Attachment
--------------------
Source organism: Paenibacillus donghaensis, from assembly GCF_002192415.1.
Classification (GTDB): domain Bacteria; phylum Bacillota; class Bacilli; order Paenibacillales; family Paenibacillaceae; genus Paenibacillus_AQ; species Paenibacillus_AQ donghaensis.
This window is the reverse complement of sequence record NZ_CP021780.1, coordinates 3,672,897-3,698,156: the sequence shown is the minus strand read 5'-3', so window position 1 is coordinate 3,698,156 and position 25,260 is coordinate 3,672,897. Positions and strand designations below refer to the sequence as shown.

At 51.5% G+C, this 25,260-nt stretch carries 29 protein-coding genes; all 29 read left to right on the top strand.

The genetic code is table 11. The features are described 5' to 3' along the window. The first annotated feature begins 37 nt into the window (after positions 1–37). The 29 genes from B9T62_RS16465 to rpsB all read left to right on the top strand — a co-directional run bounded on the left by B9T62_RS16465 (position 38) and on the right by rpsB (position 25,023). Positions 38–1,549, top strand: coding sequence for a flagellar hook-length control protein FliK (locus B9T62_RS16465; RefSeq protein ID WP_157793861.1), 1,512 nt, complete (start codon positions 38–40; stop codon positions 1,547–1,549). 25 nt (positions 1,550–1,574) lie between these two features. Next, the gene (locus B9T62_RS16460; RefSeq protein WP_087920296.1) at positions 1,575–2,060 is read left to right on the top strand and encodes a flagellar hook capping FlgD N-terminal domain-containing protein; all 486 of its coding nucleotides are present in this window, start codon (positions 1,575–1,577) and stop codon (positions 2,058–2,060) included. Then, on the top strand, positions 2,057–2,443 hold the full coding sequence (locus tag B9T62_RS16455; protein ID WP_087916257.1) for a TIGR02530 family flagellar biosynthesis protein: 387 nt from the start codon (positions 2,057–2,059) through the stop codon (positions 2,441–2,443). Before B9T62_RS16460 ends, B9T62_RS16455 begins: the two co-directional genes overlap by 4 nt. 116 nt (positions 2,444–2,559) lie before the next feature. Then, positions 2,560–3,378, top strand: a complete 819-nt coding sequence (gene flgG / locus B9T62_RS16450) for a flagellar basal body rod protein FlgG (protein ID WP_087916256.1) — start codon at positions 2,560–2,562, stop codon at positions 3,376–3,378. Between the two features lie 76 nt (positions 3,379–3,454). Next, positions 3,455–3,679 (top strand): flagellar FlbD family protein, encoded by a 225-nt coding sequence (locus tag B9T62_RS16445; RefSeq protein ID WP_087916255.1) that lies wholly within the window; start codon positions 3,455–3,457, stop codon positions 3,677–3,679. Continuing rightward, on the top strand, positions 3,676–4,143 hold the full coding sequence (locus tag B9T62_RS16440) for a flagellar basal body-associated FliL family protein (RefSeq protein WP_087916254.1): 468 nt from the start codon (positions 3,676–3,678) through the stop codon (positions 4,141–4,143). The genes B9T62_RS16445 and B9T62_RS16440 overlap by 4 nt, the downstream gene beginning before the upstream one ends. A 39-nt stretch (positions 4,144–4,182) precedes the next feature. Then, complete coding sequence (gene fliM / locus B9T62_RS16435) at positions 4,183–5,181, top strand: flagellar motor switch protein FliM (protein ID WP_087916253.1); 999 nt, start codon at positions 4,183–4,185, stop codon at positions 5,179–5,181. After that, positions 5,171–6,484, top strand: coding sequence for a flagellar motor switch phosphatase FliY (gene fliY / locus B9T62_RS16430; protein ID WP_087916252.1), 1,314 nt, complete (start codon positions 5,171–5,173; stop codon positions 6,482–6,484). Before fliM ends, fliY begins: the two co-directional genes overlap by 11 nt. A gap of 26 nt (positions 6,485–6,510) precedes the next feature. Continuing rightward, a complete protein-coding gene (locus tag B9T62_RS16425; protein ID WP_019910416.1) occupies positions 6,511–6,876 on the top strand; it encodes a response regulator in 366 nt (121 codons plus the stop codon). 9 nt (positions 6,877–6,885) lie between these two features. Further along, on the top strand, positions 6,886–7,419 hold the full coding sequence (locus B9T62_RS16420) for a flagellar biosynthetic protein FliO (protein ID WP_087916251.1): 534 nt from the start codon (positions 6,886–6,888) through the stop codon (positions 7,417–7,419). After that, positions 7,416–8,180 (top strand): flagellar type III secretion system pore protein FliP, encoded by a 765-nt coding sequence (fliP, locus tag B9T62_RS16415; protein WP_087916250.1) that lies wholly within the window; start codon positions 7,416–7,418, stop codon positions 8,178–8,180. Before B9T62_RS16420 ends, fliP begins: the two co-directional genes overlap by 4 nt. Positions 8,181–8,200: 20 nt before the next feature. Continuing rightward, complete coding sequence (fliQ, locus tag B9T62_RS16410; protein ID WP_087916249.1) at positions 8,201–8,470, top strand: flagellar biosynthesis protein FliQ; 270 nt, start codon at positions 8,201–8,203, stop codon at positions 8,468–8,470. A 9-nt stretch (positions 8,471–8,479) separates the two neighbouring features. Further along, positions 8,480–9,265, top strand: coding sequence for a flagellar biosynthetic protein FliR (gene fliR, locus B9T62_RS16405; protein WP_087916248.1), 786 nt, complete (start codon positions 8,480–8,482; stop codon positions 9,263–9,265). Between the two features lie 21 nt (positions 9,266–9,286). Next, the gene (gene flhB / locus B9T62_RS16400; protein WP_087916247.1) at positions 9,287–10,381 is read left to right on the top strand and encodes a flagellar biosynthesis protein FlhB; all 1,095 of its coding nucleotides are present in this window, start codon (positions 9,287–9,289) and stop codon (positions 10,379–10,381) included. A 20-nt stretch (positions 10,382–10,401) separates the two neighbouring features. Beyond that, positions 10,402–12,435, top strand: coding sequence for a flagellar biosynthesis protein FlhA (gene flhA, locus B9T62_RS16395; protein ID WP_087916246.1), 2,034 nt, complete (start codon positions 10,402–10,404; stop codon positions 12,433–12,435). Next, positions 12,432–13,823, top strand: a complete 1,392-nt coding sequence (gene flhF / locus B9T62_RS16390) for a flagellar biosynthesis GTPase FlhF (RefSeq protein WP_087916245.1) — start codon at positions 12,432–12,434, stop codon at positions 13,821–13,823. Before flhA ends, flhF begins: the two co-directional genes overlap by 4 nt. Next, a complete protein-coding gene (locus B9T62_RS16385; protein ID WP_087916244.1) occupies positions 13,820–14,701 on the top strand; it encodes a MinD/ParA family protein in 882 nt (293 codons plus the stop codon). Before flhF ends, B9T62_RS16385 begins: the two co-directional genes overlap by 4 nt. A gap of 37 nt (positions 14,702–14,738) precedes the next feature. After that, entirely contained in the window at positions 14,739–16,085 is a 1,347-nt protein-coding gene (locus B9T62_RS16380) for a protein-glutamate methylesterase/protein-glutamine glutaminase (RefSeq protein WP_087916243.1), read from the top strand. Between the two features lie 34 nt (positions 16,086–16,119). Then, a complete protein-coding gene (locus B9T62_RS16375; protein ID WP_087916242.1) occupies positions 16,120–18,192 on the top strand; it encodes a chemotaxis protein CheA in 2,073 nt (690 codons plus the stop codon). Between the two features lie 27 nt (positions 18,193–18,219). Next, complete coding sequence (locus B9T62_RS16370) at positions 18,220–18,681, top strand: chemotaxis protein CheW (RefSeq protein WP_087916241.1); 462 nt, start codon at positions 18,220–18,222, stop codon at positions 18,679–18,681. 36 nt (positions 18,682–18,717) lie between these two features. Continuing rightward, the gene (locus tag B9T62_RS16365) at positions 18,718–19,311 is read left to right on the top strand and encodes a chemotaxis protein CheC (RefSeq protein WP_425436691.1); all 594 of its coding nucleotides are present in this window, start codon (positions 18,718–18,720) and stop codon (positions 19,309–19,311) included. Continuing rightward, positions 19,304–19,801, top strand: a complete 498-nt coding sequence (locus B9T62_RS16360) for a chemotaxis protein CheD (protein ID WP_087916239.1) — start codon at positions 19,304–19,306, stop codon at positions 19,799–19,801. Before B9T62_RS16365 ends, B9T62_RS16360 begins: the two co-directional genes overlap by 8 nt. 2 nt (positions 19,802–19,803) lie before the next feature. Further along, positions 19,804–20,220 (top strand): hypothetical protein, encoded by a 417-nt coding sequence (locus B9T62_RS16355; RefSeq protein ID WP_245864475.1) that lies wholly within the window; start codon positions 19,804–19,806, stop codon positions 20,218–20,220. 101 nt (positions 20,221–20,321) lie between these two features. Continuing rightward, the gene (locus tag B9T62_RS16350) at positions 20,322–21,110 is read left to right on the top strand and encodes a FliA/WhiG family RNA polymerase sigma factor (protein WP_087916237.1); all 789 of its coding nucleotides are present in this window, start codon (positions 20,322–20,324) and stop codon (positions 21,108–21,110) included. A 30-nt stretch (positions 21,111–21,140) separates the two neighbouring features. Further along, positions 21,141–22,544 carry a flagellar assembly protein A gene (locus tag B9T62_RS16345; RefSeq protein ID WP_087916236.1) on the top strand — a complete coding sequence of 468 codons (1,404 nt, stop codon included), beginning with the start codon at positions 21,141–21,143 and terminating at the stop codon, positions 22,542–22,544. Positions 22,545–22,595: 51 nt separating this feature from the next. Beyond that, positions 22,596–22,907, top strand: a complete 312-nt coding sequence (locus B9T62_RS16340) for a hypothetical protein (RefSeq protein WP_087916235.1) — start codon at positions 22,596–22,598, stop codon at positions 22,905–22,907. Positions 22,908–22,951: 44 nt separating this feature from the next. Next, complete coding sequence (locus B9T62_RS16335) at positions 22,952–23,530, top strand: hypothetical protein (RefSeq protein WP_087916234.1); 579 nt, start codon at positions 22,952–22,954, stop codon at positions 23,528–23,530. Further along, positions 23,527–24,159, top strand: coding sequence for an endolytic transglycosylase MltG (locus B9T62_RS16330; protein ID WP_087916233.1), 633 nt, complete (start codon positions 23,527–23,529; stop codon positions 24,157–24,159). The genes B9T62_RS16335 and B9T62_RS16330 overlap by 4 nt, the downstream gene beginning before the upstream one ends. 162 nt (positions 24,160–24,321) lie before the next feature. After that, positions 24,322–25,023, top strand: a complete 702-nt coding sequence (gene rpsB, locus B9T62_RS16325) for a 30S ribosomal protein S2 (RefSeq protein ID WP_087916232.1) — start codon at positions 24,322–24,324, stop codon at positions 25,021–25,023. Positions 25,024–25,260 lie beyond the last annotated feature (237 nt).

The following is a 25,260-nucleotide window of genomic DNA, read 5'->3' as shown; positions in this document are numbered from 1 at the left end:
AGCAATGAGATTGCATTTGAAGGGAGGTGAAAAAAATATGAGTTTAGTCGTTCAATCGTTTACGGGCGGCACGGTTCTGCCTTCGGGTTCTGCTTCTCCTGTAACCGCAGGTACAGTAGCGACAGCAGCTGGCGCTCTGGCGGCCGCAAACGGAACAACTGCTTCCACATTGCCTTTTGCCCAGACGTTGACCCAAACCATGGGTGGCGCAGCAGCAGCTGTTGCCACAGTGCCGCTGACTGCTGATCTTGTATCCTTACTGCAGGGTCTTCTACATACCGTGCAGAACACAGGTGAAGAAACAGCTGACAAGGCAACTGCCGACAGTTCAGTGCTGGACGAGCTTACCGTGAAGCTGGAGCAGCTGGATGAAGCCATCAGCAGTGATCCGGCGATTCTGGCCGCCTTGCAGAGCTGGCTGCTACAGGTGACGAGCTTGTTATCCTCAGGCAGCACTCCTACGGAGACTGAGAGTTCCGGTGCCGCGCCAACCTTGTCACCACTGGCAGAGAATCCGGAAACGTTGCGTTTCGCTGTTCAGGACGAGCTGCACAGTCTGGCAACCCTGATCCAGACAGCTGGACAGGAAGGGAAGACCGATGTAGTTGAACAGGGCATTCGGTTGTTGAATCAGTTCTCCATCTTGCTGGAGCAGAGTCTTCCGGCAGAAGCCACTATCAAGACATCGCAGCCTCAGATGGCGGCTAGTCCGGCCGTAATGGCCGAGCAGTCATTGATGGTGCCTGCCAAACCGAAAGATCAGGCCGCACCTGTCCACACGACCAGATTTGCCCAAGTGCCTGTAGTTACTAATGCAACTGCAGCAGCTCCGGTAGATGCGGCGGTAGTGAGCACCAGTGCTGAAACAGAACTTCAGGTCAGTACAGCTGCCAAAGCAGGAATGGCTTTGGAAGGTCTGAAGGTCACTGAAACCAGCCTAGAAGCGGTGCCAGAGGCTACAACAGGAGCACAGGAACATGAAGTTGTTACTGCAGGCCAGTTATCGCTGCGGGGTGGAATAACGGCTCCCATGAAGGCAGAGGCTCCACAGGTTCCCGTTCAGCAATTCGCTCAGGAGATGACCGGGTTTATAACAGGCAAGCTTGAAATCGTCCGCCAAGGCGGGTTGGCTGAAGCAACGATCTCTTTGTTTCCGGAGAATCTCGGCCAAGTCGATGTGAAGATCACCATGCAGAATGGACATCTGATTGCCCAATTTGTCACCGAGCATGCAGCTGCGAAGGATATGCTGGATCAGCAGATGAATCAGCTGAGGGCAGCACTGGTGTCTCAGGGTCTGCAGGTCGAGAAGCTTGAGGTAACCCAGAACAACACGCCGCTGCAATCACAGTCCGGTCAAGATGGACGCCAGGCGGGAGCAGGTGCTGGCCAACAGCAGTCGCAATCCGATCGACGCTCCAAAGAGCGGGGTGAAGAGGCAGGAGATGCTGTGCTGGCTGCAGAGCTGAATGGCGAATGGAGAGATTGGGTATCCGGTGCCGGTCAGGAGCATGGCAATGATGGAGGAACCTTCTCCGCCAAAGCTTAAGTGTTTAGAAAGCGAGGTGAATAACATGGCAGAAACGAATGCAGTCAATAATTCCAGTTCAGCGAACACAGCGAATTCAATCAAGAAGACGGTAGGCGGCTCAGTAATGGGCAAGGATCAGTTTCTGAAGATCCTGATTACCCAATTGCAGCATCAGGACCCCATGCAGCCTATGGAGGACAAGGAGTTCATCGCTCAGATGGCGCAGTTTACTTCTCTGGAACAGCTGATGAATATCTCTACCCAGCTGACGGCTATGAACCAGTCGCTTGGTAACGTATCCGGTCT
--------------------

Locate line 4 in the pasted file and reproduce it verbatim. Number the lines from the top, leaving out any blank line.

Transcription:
At 51.5% G+C, this 25,260-nt stretch carries 29 protein-coding genes; all 29 read left to right on the top strand.